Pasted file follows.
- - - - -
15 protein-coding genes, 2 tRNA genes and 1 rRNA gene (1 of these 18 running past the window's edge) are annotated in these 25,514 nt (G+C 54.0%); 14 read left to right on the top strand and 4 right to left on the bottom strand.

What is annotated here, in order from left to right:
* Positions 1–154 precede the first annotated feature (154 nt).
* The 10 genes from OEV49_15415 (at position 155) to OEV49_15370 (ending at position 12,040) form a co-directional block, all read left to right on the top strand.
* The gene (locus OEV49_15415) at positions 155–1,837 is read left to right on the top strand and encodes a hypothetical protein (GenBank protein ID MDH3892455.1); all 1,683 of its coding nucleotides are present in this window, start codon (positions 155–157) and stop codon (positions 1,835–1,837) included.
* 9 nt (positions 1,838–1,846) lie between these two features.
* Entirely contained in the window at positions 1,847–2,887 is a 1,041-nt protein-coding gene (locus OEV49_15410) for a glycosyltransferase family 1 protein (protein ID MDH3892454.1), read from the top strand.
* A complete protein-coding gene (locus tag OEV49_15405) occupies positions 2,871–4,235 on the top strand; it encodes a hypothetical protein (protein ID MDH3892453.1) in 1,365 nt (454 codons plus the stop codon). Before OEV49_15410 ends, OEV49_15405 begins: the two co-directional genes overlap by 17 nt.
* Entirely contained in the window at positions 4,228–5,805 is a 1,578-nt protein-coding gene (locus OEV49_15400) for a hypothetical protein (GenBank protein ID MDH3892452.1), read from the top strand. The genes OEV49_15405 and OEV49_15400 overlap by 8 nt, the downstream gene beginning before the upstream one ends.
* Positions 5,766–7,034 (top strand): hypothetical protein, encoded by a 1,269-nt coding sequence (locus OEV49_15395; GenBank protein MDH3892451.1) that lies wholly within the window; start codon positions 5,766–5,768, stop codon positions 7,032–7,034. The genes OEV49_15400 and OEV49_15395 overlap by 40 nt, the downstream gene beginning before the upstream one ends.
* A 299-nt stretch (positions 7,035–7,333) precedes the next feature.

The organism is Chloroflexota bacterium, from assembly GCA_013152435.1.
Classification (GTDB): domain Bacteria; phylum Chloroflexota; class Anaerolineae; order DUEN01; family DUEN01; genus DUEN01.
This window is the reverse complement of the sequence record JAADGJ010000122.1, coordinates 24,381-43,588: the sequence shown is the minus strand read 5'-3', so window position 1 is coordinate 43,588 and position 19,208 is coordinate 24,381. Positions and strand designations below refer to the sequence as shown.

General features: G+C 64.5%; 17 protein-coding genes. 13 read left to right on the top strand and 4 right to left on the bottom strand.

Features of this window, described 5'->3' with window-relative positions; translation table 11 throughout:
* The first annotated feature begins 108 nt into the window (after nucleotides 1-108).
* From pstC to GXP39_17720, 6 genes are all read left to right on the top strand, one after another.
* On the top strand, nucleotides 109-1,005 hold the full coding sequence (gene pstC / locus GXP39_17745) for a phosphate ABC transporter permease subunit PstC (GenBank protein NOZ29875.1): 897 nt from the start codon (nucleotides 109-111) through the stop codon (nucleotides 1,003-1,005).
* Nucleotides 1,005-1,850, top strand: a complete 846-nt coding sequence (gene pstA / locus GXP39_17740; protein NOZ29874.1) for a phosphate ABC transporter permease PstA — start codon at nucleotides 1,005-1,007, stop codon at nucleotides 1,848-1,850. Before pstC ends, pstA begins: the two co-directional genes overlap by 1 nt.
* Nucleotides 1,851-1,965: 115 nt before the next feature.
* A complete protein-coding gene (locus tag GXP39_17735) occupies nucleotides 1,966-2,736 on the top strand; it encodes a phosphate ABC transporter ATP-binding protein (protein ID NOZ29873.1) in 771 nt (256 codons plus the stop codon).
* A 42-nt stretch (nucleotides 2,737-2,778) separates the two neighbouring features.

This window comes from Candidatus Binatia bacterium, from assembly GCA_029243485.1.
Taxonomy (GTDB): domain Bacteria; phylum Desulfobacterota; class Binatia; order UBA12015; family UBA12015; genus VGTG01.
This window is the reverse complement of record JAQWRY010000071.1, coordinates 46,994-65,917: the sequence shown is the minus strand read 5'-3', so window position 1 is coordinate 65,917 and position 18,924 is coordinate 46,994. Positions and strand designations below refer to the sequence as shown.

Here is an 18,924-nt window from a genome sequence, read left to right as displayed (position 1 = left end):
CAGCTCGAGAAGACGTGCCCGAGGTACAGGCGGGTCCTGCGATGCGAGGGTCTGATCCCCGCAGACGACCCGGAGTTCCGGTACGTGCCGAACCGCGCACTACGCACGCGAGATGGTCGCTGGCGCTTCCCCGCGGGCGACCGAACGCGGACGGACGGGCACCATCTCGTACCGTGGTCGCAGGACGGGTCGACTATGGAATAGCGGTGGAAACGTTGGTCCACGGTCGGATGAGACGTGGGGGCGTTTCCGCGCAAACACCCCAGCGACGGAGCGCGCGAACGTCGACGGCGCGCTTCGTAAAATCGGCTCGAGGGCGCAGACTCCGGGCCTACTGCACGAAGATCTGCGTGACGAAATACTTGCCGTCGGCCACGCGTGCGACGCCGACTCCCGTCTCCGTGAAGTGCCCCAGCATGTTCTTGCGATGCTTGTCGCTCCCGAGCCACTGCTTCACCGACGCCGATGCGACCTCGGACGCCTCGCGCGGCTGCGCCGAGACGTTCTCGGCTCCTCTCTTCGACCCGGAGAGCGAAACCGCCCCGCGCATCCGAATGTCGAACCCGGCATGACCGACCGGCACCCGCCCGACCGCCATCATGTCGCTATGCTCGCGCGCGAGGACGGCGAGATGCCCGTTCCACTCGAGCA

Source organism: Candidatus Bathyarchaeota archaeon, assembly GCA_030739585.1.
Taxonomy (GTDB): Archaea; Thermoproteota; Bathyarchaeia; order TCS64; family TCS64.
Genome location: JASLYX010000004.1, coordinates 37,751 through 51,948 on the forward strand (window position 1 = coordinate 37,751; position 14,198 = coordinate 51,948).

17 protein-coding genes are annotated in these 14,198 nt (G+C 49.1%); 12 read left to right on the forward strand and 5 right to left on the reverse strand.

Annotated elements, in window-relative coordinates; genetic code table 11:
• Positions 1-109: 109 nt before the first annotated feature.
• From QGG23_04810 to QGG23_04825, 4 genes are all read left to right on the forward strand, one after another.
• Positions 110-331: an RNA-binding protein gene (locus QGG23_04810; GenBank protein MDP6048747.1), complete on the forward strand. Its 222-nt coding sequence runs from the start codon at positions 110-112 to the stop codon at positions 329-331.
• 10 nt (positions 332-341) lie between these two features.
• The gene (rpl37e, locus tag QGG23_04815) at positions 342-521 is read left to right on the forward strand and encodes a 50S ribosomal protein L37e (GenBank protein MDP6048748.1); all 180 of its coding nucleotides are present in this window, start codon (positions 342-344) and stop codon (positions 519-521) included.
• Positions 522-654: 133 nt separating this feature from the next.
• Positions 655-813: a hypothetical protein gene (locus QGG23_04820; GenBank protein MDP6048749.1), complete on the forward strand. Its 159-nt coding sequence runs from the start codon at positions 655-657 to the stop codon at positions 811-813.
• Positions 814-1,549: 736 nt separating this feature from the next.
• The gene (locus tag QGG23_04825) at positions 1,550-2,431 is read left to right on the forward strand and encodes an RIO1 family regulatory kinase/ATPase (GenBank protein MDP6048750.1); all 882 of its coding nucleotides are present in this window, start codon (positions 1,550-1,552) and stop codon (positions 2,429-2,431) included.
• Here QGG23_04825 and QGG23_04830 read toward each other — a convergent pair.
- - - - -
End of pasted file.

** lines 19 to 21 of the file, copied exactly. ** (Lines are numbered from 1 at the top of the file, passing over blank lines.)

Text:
* On the top strand, nucleotides 109-1,005 hold the full coding sequence (gene pstC / locus GXP39_17745) for a phosphate ABC transporter permease subunit PstC (GenBank protein NOZ29875.1): 897 nt from the start codon (nucleotides 109-111) through the stop codon (nucleotides 1,003-1,005).
* Nucleotides 1,005-1,850, top strand: a complete 846-nt coding sequence (gene pstA / locus GXP39_17740; protein NOZ29874.1) for a phosphate ABC transporter permease PstA — start codon at nucleotides 1,005-1,007, stop codon at nucleotides 1,848-1,850. Before pstC ends, pstA begins: the two co-directional genes overlap by 1 nt.
* Nucleotides 1,851-1,965: 115 nt before the next feature.